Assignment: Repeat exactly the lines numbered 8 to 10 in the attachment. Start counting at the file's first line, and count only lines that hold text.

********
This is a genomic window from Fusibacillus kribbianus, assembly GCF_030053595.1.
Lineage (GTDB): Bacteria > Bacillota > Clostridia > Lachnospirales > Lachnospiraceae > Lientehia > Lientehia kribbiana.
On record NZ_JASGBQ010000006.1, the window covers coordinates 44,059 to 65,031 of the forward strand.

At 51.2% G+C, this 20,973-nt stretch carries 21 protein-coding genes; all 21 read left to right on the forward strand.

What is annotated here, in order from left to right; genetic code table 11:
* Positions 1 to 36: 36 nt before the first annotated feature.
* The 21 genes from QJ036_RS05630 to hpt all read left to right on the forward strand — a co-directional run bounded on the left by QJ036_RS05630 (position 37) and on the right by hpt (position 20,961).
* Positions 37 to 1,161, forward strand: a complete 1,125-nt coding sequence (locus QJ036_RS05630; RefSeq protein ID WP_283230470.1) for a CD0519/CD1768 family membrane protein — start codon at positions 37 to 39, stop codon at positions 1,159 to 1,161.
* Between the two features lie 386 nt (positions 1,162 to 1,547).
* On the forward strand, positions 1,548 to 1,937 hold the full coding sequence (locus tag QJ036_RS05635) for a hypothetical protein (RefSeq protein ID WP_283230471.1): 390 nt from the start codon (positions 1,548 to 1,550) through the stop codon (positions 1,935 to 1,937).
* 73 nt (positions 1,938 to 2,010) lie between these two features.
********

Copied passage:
* Positions 37 to 1,161, forward strand: a complete 1,125-nt coding sequence (locus QJ036_RS05630; RefSeq protein ID WP_283230470.1) for a CD0519/CD1768 family membrane protein — start codon at positions 37 to 39, stop codon at positions 1,159 to 1,161.
* Between the two features lie 386 nt (positions 1,162 to 1,547).
* On the forward strand, positions 1,548 to 1,937 hold the full coding sequence (locus tag QJ036_RS05635) for a hypothetical protein (RefSeq protein ID WP_283230471.1): 390 nt from the start codon (positions 1,548 to 1,550) through the stop codon (positions 1,935 to 1,937).